Well, a scorpion is just not like a tarantula. That’s one thing you ought to know headed into this year’s version of Repticon.
“It’s not nearly as friendly as the tarantulas I work with,” said Michael Dean of Exotic Kingdom, about the predatory arthropod that will accompany his education show. The annual “reptile and other exotic animal” expo is taking place Saturday and Sunday in the Creative Arts building at the Ladson Exchange Park.
Yeah, that’s spiders and snakes and various other creepy- crawlies doted on by a quirkier set of hobby enthusiasts.
The critters will include Dean’s neopedes, “like a really long bug with a lot of legs,” he said. The expo expects to bring 30 vendors to the park for the usual “flea market” mix of demonstrations, presentations and hawking of various animals, gear and supplies.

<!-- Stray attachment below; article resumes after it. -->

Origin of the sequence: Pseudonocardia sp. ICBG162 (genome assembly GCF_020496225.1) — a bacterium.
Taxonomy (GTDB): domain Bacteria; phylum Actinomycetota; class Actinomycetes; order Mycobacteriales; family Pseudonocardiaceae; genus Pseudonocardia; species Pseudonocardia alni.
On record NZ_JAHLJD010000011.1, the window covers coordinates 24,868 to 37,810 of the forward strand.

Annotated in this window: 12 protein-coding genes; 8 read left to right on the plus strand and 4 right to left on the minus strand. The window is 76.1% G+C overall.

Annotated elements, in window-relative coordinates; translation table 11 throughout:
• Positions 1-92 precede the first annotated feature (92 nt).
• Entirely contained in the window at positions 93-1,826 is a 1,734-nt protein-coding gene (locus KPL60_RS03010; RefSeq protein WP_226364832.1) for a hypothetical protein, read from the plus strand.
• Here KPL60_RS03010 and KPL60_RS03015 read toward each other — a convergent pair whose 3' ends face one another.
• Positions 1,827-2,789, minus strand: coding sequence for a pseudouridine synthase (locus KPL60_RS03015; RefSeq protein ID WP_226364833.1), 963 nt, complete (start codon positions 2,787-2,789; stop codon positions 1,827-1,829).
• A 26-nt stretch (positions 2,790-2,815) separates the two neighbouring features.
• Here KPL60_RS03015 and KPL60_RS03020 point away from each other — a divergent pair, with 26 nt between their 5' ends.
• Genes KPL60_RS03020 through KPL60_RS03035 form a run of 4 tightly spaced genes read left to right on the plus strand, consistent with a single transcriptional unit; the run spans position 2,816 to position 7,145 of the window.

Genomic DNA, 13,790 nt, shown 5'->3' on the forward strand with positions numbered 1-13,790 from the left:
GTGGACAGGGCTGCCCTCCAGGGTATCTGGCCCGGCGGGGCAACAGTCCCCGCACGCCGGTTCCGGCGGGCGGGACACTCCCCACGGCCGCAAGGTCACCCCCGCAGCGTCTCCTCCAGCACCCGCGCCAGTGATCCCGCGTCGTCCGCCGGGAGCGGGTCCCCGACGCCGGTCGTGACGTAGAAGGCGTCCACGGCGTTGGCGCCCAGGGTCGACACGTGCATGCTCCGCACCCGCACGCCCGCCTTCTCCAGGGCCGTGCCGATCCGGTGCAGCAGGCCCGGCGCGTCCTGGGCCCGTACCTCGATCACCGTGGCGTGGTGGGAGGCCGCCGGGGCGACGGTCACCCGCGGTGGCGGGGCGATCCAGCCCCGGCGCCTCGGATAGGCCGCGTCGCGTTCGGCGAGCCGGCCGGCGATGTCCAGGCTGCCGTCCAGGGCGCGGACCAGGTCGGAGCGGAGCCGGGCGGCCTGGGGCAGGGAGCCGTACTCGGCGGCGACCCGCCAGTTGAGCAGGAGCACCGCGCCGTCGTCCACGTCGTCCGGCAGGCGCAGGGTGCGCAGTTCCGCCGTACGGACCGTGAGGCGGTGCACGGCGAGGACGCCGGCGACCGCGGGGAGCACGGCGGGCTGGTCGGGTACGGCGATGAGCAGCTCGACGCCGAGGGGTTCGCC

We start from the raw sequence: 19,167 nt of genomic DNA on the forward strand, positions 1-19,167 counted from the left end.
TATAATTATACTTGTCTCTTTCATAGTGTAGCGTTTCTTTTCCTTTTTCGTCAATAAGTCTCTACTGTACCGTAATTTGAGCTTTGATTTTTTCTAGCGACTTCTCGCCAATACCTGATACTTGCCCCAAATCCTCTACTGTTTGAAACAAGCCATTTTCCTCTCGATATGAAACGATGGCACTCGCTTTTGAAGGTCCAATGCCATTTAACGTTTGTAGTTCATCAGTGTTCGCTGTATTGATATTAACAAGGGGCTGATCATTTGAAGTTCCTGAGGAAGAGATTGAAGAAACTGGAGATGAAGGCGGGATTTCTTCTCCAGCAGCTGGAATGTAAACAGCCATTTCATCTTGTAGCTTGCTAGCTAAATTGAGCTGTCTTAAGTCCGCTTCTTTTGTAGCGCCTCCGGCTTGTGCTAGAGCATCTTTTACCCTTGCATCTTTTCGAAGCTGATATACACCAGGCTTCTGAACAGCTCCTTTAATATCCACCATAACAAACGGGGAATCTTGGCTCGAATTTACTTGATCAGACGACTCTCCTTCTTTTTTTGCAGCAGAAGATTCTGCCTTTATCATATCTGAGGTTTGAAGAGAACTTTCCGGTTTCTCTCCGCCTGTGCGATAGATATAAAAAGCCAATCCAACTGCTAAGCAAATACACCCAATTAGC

The trade and transfer of exotics such as spiders is regulated by federal law. State law regulates native reptiles and similar species, but not exotics, said herpetologist Will Dillman of the S.C. Department of Natural Resources. The interest in exotic species like reptiles is good because it promotes conservation of those native animals.
“There are always concerns,” he said. “We certainly promote people taking responsibility for pet animals. Releasing it to the wild is not an option.”
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